The Fresno Bee
March 20, 2017
by Donald Munro

With a performance on Sunday that combined technical precision, savvy programming and invigorating musicianship, Rei Hotoda vaulted to the top tier of the five talented candidates who have vied so far for the job of new music director of the Fresno Philharmonic.

“She is small but mighty,” one patron was overheard to say after the program’s final piece, a rousing interpretation of Tchaikovsky’s Symphony No. 5.

Hotoda came back four times to acknowledge a prolonged standing ovation, more than any other candidate so far this season. (Yes, we’ve counted.) There are six candidates in total.

Guest artist Shai Wosner, who has performed with many of the world’s leading orchestras, connected strongly with Hotoda and the orchestra in a memorable performance of Beethoven’s Piano Concerto No. 5.

The program’s opening piece, Zhou Long’s fierce and pulse-pounding “The Rhyme of Taigu,” an homage to the ancient art of taiko drumming, was an exhilarating example of Hotoda’s distinctive conducting style. Kenneth Froelich, the Fresno State music professor who has been helping The Bee assess each of this season’s candidates, called it his “single favorite piece of music this season.”

The concert was the culmination of a week that included search-committee interviews, intensive rehearsals with the orchestra, mingling with subscribers, schmoozing with donors and meeting the media.

Hotoda, the associate conductor of the Utah Symphony, had a dynamic presence on the podium at Sunday’s Saroyan Theatre concert that combined an assertive, precise beat with a graceful, almost demure, physicality. Her demeanor ranged from stately and tall – there were times she seemed to stand up straighter than you’d think possible – to moments where she’d lean back slightly, arching her back, as if she were being pushed by a headwind of the music itself.

At other times, she would face squarely in front of the orchestra, arms tightly at her side and hands in front of her as if she were holding the reins of a horse, driving the orchestra forward with a relentless energy.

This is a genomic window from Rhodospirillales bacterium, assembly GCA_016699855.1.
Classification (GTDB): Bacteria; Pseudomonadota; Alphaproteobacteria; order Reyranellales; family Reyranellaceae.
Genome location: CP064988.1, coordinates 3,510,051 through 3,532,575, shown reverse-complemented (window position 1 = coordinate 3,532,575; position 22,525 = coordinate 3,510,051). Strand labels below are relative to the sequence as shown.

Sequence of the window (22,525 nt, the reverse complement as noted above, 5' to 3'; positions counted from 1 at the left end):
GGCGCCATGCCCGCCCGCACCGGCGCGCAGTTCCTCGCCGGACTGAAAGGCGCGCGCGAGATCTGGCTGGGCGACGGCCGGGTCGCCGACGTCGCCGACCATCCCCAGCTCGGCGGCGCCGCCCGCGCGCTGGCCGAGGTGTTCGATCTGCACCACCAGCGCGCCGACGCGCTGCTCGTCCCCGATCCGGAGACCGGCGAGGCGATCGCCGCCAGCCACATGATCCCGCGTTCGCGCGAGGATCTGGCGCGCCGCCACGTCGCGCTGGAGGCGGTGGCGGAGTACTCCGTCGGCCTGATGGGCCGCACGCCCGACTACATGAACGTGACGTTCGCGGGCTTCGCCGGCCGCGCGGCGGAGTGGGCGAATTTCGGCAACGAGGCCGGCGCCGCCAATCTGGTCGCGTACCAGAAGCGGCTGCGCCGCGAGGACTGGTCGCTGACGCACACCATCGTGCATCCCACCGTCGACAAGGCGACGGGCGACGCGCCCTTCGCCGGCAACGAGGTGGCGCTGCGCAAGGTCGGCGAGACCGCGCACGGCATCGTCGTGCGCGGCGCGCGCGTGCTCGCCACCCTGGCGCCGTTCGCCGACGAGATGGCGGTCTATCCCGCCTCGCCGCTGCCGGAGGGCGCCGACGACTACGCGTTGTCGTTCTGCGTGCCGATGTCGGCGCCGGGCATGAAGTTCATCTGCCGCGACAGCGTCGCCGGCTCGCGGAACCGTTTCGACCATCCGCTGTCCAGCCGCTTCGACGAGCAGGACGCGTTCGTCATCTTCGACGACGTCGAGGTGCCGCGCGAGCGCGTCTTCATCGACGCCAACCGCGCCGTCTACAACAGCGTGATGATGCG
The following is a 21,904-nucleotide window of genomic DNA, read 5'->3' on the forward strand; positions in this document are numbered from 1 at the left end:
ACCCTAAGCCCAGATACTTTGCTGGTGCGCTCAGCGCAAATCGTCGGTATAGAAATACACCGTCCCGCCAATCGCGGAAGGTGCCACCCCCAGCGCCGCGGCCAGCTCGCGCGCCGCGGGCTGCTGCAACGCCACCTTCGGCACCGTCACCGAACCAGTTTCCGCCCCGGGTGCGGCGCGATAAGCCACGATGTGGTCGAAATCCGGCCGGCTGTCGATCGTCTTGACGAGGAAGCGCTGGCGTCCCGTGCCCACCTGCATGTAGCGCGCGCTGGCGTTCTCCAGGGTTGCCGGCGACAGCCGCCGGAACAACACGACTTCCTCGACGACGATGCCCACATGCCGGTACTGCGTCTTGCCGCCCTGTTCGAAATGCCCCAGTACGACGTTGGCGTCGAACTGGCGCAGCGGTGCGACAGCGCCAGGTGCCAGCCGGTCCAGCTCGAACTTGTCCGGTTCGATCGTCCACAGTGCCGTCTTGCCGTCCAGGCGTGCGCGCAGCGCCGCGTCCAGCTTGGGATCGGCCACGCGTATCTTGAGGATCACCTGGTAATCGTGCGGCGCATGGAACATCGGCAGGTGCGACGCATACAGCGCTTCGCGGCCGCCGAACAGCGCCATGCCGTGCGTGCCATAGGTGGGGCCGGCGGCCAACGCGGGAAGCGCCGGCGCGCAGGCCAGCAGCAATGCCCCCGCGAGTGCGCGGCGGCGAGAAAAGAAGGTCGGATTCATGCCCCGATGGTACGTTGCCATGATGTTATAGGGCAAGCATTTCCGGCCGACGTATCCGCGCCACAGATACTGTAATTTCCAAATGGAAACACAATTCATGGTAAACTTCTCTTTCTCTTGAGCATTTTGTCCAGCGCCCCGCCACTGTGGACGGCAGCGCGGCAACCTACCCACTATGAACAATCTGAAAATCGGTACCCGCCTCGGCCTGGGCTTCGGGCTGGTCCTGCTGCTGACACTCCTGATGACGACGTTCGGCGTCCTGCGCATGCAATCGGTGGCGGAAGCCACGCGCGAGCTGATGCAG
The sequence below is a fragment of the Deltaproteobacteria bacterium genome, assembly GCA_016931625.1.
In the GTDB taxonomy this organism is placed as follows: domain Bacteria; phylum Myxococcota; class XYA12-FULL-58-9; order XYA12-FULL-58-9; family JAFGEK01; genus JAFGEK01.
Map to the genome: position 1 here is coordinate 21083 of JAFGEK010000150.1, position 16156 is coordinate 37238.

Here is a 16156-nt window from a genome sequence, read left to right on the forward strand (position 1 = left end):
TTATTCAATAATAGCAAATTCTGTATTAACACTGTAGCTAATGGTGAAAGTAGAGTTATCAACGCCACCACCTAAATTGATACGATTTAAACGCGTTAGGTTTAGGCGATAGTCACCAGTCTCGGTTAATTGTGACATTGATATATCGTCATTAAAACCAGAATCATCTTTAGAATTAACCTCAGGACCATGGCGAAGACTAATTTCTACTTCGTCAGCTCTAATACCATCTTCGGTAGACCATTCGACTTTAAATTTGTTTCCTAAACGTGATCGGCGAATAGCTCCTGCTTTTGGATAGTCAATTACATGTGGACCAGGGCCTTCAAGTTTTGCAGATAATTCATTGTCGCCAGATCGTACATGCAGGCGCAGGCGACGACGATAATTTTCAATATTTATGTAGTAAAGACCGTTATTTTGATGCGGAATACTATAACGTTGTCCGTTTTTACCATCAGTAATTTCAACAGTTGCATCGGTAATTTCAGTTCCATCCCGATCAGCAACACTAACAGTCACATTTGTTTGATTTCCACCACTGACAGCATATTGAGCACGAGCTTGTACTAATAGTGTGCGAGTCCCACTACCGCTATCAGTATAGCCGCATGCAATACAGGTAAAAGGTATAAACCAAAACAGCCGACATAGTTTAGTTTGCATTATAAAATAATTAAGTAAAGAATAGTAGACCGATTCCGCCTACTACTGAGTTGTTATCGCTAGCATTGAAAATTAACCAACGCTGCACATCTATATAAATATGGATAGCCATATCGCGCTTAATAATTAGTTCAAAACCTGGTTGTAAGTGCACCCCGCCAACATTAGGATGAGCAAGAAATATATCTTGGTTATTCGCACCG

The musicians seemed to have a strong connection with Hotoda, both in terms of the music and their body language at the end, with lots of smiles while taking bows. And the audience? Lots and lots of goodwill.

Before the concert, I got a chance to meet Hotoda both in a lunch interview (which included a Facebook Live interview) and backstage before the performance. I also watched her interact with the audience in “Words on Music,” the pre-concert lecture.

My first impressions: She is a gifted communicator, both in an individual setting and in front of audiences, and she has an understated warmth in terms of her interpersonal skills. She emphasized to me how important it is to give opportunities for people in the community to interact with its orchestra, and not just in formal settings such as the Saroyan. Outdoor concerts and innovative chamber music programs in alternative venues such as brew pubs give a chance for those kinds of connections.

A few excerpts from our discussion:

On what a conductor’s role in the music-making process: “I think conducting in so many ways is who you are as a person. Every person who gets up there and does it, the orchestra will sound totally different. You’ll have five different conductors doing the same excerpt, and it will be night and day.”

What she’s listening to in her car right now: Ed Sheeran.

Disneyland vs. Yosemite: She’s an outdoor person, so it’d be Yosemite all the way. “I feel inspired by nature. I feel a nice peace and calm. One of my most memorable moments: I’d had a really busy season, and my husband took me fishing in the middle of the Mississippi on a boat, and it was dusk, and the fish were biting.”

Read more here: